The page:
The good news is that the foods on this list don’t need to be avoided forever. For the most part, the foods with beneficial elements can be reintroduced one-by-one over time. The AIP is best thought of as an elimination diet that floods the body with healing nutrients. By slowly reintroducing the foods that may stimulate the immune system, one can see what foods make them feel worse. Reintroducing foods is often where the diet gets confusing, so it can be helpful to be in touch with a health coach or integrative health practitioner.
Now that we’ve gone over what not to eat on the AIP diet, what can you eat?
- Organ Meat
- Leafy vegetables (kale, spinach, lettuce, collards, celery leaves, etc.)
- Cruciferous vegetables (broccoli, cabbage, kale, turnip greens, arugula, Brussels sprouts, cauliflower, watercress, mustard greens, etc.)
- Roots, tubers, and squash (parsnip, beets, sweet potato, cassava, carrots, fennel, rutabaga, turnip, acorn squash, spaghetti squash, etc.)
- Vegetables in the onion family (alliums, onions, leek, garlic, etc.)
- Sea vegetables (excluding chlorella and spirulina)
- Healthy fats (olive oil, avocado oil, coconut oil, palm oil, fatty fish, grass-fed animal fats)
- Probiotic/fermented foods (fermented fruits or vegetables, water kefir, kombucha, coconut milk kefir, supplements)
- Fruit (limiting fructose intake to roughly 10g to 40g per day)
- Herbal teas
- Organic/grass-fed animal proteins
Keep in mind that if you are allergic or sensitive to any of the foods on this list, you are going to want to cut them out completely. If you are a vegetarian, you may find it necessary to get creative to find meaningful sources of protein in your diet as the AIP diet eliminates many common vegetarian sources of protein.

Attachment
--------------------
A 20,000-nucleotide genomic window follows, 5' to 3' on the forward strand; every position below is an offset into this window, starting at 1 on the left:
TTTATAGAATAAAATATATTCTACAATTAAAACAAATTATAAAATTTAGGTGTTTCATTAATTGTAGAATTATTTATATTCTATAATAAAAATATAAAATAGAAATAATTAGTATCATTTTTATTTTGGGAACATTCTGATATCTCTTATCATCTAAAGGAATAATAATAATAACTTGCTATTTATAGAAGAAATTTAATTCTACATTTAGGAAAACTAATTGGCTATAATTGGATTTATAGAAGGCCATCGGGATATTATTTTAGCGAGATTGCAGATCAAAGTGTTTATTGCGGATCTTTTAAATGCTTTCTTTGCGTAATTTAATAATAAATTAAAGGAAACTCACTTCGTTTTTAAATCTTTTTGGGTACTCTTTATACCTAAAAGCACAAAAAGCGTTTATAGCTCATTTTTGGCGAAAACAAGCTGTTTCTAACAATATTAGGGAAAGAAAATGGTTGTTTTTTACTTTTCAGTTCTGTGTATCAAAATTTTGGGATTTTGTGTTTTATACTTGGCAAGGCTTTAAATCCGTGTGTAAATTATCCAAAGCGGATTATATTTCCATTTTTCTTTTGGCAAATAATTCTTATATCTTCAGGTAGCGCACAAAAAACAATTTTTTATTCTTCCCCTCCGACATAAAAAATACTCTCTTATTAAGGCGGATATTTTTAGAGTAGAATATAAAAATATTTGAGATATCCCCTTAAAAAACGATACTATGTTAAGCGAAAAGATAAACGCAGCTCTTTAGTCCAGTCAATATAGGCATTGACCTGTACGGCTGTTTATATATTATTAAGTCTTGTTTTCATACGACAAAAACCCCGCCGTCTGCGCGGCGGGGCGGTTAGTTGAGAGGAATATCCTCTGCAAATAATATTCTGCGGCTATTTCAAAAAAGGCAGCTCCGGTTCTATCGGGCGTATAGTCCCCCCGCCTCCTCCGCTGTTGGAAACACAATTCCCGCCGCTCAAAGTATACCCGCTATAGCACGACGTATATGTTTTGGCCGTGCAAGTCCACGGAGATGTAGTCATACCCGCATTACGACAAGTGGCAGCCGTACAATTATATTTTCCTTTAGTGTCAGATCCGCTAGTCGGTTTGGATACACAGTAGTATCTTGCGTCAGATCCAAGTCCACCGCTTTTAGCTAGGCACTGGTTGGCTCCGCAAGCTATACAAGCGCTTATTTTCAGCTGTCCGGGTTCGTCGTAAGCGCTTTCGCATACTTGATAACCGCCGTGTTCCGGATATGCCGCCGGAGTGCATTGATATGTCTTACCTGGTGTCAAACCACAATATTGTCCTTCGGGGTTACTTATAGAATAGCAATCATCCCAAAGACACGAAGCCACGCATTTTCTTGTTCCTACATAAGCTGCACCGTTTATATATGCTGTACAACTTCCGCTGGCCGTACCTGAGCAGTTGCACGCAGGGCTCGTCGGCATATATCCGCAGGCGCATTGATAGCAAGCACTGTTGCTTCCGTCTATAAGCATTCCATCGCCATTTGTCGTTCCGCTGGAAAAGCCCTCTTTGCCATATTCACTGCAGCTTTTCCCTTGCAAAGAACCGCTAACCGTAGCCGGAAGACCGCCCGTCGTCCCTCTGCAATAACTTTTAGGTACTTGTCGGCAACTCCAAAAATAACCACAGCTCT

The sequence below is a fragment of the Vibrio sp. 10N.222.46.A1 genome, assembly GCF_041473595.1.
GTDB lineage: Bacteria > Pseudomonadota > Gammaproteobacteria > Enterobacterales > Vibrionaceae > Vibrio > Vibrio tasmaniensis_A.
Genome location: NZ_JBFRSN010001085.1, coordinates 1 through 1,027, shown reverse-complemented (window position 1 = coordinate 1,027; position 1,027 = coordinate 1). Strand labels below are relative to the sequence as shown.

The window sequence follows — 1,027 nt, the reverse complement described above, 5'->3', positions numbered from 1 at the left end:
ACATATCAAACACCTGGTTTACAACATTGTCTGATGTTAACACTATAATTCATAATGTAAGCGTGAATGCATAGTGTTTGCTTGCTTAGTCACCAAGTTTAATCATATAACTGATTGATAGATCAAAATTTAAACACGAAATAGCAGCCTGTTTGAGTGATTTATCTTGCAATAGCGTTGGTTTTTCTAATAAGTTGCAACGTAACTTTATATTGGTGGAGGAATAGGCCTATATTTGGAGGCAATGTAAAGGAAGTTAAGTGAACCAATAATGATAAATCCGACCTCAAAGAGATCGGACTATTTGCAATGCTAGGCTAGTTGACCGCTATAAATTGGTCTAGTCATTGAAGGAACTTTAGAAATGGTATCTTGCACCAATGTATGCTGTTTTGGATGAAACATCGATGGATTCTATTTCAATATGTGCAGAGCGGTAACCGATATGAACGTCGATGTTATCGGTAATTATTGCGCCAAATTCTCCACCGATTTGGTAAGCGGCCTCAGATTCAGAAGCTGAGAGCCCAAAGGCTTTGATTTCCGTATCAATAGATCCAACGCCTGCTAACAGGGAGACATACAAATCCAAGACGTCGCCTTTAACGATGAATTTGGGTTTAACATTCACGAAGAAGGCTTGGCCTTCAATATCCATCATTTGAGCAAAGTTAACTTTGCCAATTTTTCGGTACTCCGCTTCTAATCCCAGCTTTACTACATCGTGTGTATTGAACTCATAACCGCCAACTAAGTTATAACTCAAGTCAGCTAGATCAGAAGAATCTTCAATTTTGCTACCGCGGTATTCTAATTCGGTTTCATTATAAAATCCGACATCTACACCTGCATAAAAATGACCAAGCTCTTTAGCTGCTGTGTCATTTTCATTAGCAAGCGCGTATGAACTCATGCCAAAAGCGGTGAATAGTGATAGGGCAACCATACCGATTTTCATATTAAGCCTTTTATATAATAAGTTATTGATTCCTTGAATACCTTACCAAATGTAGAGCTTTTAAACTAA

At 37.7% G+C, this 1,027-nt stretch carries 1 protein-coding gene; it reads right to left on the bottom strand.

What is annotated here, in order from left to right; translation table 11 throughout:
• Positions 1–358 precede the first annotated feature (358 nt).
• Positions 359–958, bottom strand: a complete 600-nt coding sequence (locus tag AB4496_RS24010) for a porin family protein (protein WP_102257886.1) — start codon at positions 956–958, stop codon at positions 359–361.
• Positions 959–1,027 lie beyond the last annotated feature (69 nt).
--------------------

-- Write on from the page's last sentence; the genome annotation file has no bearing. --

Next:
It’s Not All About Diet
That’s right – the Autoimmune Paleo Diet isn’t all about what you consume! The AIP diet takes a holistic approach to health, suggesting that the whole body and its systems and surroundings should be evaluated. There are many factors that can affect immune function, so it’s crucial to focus on getting enough sleep, managing stress, and maintaining an active lifestyle without overdoing it. These three factors also play a role in gut health and hormone functioning, which impact the immune system. Everything is connected, and although a healthy diet can make an enormous difference, there is no silver bullet when it comes to your health.
To further increase the impact of the AIP diet:
- Get enough sleep (8 – 10 hours every night)
- Manage stress through exercise, meditation, and other methods that work for you
- Nurture your social connections
- Get outside and enjoy nature
- Enjoy moderate physical activity
- Protect your circadian rhythms by being outside during the day, in the dark at night, and by maintaining good sleep hygiene by avoiding blue light at night)
The Autoimmune Paleo Diet is pretty strict. It may not be easy to make so many changes all at once. A holistic health practitioner like Progressive Health & Wellness can help you dive in without getting overwhelmed. If you’d like to learn more about this diet, we’d love to chat with you!